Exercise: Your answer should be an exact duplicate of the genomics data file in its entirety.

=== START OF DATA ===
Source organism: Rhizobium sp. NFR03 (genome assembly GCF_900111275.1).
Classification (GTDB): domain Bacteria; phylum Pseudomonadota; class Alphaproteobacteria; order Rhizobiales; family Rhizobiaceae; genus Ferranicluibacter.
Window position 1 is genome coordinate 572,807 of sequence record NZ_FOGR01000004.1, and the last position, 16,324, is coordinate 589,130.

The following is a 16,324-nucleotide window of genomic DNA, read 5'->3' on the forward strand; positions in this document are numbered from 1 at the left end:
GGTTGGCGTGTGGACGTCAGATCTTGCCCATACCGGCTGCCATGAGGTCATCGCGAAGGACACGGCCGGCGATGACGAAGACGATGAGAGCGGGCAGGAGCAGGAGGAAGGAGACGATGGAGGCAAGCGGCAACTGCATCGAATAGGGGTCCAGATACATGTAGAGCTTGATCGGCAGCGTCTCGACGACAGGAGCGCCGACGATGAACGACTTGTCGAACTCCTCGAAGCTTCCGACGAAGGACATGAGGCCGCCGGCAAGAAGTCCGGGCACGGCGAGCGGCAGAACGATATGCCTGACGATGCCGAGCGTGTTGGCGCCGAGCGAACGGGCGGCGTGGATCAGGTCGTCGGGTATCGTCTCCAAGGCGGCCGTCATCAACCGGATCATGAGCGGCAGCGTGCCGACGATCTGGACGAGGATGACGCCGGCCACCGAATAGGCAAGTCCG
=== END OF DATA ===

Source organism: Rhizobium sp. NFR03 (genome assembly GCF_900111275.1).
Classification (GTDB): domain Bacteria; phylum Pseudomonadota; class Alphaproteobacteria; order Rhizobiales; family Rhizobiaceae; genus Ferranicluibacter.
Window position 1 is genome coordinate 572,807 of sequence record NZ_FOGR01000004.1, and the last position, 16,324, is coordinate 589,130.

The following is a 16,324-nucleotide window of genomic DNA, read 5'->3' on the forward strand; positions in this document are numbered from 1 at the left end:
GGTTGGCGTGTGGACGTCAGATCTTGCCCATACCGGCTGCCATGAGGTCATCGCGAAGGACACGGCCGGCGATGACGAAGACGATGAGAGCGGGCAGGAGCAGGAGGAAGGAGACGATGGAGGCAAGCGGCAACTGCATCGAATAGGGGTCCAGATACATGTAGAGCTTGATCGGCAGCGTCTCGACGACAGGAGCGCCGACGATGAACGACTTGTCGAACTCCTCGAAGCTTCCGACGAAGGACATGAGGCCGCCGGCAAGAAGTCCGGGCACGGCGAGCGGCAGAACGATATGCCTGACGATGCCGAGCGTGTTGGCGCCGAGCGAACGGGCGGCGTGGATCAGGTCGTCGGGTATCGTCTCCAAGGCGGCCGTCATCAACCGGATCATGAGCGGCAGCGTGCCGACGATCTGGACGAGGATGACGCCGGCCACCGAATAGGCAAGTCCG